Tips for Planting Bee-Friendly Gardens

European_honey_bee_extracts_nectarExperts say that the domestic honey bee population has declined nearly 50 percent in the last 50 years. Wild honey bees, bumble bees and other pollinators have also experienced losses. While the causes have been debated, lack of available nectar and pollen sources due to urbanization has been identified as a significant factor.

Bees and other pollinators play an essential role in the nation’s food supply. Honey bees are responsible for pollinating fruits, nuts and vegetables that feed humans, birds and other wildlife. It is estimated that bees contribute to the production of a third of the food we eat. They also add to the diversity of flowering plants we enjoy around our homes and gardens.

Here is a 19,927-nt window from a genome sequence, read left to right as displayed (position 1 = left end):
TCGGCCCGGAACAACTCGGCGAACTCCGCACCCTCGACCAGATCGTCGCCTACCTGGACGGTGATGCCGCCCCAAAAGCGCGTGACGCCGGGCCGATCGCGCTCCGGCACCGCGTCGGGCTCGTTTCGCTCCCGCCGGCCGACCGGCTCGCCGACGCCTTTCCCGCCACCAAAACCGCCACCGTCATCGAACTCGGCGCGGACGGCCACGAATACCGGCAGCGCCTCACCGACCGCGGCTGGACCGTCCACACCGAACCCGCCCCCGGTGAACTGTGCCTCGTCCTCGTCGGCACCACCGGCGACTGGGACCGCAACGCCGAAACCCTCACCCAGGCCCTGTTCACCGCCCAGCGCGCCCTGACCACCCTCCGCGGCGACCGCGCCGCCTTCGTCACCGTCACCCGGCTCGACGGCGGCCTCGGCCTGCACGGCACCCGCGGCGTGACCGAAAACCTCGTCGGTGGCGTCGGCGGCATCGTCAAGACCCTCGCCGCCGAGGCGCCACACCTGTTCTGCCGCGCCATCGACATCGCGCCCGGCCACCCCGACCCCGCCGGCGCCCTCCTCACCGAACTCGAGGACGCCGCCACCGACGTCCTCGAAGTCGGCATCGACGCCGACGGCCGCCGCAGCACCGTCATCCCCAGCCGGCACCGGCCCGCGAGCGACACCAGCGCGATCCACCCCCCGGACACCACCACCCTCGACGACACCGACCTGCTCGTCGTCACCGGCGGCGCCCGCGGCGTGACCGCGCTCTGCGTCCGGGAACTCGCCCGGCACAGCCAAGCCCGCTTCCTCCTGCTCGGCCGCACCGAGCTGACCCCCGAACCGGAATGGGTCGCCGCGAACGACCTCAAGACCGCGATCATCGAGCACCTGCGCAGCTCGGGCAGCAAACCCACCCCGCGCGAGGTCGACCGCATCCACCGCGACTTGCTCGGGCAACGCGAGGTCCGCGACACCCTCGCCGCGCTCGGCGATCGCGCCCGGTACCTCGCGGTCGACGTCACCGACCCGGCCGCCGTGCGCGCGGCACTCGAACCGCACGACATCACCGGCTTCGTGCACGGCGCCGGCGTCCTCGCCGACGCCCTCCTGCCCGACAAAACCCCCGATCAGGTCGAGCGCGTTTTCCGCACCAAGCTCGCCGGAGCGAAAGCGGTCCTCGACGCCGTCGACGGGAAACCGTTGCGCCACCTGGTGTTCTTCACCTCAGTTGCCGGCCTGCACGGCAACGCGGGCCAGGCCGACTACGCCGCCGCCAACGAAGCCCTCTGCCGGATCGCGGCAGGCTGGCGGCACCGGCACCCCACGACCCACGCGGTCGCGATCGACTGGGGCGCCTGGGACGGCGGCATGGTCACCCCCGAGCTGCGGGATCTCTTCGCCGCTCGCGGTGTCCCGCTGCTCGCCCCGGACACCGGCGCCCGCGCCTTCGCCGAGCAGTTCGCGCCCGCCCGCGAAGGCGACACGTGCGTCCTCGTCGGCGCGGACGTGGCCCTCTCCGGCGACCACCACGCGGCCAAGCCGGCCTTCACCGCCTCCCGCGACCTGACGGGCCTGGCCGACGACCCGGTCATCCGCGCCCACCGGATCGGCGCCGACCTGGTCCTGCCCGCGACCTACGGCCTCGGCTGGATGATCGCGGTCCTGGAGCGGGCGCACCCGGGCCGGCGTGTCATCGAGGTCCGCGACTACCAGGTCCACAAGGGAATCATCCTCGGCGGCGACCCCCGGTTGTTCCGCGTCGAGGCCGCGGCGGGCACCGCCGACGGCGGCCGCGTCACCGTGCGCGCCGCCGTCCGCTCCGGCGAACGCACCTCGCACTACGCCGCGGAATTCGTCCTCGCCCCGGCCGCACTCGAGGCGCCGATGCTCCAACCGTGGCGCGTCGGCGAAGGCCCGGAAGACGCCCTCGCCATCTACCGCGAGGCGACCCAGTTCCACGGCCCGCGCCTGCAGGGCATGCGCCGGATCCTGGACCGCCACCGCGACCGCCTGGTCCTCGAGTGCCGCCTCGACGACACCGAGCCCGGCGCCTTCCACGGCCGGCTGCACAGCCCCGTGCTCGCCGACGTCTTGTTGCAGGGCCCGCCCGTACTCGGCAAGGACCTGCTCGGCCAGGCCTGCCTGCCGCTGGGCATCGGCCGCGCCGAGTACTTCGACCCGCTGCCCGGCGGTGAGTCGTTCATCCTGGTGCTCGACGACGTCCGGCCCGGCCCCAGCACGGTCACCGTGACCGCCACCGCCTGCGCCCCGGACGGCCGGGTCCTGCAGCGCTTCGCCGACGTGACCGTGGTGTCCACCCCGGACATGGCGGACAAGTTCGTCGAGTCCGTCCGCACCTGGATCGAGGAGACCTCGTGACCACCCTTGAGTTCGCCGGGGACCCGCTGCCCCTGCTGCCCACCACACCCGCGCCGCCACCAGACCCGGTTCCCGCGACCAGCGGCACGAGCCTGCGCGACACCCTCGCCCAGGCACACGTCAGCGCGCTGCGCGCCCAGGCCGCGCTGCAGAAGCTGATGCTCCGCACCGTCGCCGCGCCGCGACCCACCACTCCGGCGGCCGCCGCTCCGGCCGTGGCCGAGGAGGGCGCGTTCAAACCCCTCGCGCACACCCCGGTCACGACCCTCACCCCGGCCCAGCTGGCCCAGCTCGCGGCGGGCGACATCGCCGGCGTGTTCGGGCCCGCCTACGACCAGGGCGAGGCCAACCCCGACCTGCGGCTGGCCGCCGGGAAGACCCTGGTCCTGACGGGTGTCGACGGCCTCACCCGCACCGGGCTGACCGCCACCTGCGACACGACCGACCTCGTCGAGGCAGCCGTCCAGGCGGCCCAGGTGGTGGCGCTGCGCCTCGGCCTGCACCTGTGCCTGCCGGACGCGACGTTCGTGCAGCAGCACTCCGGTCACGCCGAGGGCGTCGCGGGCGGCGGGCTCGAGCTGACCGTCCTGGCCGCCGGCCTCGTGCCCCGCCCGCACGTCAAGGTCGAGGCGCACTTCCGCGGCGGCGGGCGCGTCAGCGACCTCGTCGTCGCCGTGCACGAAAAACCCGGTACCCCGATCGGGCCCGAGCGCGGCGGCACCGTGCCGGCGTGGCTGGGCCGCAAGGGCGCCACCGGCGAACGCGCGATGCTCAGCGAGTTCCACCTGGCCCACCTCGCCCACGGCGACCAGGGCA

Here are a few tips for creating a pollinator-friendly habitat in your garden:

  • Plant flowers that are native to where you live.
  • Combine plants that will bloom from early spring to fall (even in winter in milder climates) to provide a consistent food source.
  • Include diverse colors, fragrances and shapes. Bees are attracted to blue, purple, white and yellow. Butterflies love red and purple blooms.
  • Plant in full sun.
  • Plant generously. Large groupings of flowers are more attractive than single plants.
  • Plant non-hybrid flowers. (Hybrids may have less fragrance, nectar or pollen.)
  • Provide food and water.
  • Follow label instructions on pesticides and avoid spraying when pollinators are active.

*Tips developed by author and garden expert Lance Walheim, whose books include Citrus and The Natural Rose Gardener among others. Lance is currently the garden expert for Bayer Advanced™ lawn and garden products.